Direct effect of insulin on 45calcium uptake in human erythrocytes


Department of Clinical Chemistry, University Hospital, University of Uppsala, S-751 85 Uppsala, Sweden.


Abstract.Objective. High blood pressure is prevalent in obesity and non-insulin dependent diabetes mellitus: both conditions, with insulin resistance and essential hypertension, have been associated with increasing intra-erythrocytic levels of calcium ions. We tested the hypothesis of whether insulin itself might be responsible for the abnormal red cell cytosolic free calcium.

Design. The ionic effects of insulin were studied on the kinetics of 45calcium uptake in vitro in normal human erythrocytes.

Setting. The study was performed in the outpatient clinic of a central hospital.

Subjects. Sixteen healthy, normotensive individuals with normal body mass index were recruited for the study.

Main outcome measures. Blood from eight individuals was used for time-dependent studies of 45calcium uptake in erythrocytes and blood from another eight individuals was used for dose-dependent studies of insulin effect.

Results. The rate of 45calcium influx in red blood cells has two components, a fast component (0–10 min), which measures the initial rate of 45calcium influx, and a slow component (10–60 min) probably reflecting a relatively large backflux of calcium (calcium efflux), which accordingly determines an apparent low rate of 45calcium influx between 10–60 min. The uptake was linear with time between 10–120 min regardless of insulin being present or not. Insulin at a concentration of 120 mUL-1 significantly decreased the 45calcium uptake in a timedependent fashion between 10–120 min. The uptake was 508 (±59) at 60 min in the presence of insulin vs. a control value of 529 (±59) pmol mL red blood cells-1 (P < 0.001). The corresponding figures at 120 min were 742 (±log) and 767 (±127), respectively (P = 0.02). Inconsistent results were obtained on 45calcium uptake at 60 min by varying insulin concentrations from 40–640 mUL-1 and a dual effect of insulin on 45calcium uptake could not be excluded, one at a fairly low concentration of insulin (40–120 mUL-1) and another at a high concentration (160–640 mUL-1).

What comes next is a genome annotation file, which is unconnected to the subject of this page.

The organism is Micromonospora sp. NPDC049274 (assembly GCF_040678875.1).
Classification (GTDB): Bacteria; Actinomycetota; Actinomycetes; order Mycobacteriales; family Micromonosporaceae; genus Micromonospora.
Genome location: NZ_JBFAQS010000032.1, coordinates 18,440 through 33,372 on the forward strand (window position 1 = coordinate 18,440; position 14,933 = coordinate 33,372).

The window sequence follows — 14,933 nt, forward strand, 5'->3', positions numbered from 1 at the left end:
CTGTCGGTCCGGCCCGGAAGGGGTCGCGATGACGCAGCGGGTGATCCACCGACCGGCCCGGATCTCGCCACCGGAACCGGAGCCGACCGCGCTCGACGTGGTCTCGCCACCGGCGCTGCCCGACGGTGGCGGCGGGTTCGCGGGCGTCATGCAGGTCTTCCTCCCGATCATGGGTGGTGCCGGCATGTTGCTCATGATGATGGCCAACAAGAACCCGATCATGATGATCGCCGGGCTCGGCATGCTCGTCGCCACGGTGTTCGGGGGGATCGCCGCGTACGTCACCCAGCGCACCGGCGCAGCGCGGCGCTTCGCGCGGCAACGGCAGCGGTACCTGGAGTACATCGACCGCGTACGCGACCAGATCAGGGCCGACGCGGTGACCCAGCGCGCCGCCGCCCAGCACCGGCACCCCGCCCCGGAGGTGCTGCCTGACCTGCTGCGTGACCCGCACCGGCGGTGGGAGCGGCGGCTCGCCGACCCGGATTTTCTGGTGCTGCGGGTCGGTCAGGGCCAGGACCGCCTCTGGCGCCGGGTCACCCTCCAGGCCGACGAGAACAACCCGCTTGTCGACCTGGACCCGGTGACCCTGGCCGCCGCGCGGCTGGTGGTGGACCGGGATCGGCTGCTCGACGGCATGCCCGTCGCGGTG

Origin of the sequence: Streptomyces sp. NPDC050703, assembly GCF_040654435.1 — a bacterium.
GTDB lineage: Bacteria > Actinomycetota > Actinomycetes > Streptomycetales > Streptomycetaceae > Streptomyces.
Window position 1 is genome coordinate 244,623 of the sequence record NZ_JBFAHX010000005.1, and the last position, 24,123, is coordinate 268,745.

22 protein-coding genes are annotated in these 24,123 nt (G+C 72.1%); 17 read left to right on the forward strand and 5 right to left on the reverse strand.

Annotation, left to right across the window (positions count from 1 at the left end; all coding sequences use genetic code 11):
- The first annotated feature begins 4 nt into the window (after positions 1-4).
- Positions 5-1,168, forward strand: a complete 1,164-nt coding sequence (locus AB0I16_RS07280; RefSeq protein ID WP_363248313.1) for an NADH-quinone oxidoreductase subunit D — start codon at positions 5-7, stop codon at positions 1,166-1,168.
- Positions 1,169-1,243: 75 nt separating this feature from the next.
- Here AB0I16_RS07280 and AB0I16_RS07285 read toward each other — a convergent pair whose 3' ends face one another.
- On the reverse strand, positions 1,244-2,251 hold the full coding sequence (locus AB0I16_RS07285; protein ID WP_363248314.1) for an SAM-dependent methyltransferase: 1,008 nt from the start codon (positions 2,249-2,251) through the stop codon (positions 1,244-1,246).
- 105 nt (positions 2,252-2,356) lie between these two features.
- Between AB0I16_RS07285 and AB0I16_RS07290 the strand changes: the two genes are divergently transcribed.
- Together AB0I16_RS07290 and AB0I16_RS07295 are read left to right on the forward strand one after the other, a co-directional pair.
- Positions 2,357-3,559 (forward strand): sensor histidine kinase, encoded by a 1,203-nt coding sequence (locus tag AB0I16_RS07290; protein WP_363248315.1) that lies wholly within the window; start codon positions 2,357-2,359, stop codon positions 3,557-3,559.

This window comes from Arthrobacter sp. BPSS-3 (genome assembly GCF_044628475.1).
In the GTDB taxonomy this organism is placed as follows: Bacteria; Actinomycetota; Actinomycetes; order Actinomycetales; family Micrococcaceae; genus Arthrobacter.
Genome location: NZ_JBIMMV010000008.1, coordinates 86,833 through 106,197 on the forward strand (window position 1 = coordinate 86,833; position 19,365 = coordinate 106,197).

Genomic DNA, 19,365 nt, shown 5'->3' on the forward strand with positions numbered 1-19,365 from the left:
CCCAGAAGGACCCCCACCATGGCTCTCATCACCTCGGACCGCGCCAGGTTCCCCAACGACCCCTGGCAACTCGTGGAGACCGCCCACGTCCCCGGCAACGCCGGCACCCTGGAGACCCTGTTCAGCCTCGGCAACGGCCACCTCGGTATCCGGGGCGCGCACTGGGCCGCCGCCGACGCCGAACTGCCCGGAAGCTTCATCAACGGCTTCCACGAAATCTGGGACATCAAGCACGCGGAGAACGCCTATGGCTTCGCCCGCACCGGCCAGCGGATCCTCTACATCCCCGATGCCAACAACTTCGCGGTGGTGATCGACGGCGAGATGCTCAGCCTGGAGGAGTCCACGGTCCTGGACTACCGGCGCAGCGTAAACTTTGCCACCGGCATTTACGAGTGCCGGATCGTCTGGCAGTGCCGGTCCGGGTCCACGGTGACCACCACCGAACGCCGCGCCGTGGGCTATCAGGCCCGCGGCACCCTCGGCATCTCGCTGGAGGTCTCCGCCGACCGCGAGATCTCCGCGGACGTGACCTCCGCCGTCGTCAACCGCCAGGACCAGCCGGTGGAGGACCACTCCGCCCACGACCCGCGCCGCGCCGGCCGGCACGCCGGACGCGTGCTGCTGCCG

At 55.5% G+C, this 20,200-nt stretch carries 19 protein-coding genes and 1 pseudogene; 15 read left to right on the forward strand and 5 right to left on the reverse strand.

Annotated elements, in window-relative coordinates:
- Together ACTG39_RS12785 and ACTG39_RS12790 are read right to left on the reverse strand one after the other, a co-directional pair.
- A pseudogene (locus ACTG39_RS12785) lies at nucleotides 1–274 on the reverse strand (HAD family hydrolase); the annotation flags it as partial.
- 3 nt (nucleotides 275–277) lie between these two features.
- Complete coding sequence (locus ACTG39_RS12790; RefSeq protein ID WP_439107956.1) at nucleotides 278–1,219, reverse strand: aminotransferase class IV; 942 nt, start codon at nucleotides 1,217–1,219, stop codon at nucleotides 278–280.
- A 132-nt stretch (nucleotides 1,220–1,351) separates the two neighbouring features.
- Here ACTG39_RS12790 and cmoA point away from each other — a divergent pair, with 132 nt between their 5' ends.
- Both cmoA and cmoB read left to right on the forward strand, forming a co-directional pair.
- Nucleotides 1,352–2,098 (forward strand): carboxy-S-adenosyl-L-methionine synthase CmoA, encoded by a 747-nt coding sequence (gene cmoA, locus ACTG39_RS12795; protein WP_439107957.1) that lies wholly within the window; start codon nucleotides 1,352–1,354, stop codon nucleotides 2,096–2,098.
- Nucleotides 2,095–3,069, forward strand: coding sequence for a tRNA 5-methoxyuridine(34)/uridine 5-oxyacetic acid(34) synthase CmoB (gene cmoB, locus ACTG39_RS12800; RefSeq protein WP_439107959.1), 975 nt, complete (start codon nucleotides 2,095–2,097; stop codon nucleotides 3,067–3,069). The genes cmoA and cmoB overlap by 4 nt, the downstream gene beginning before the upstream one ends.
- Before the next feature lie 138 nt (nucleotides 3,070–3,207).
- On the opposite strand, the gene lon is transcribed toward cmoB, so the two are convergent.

Conclusion. The data indicate a direct role of insulin in the transport process of calcium into normal human erythrocytes.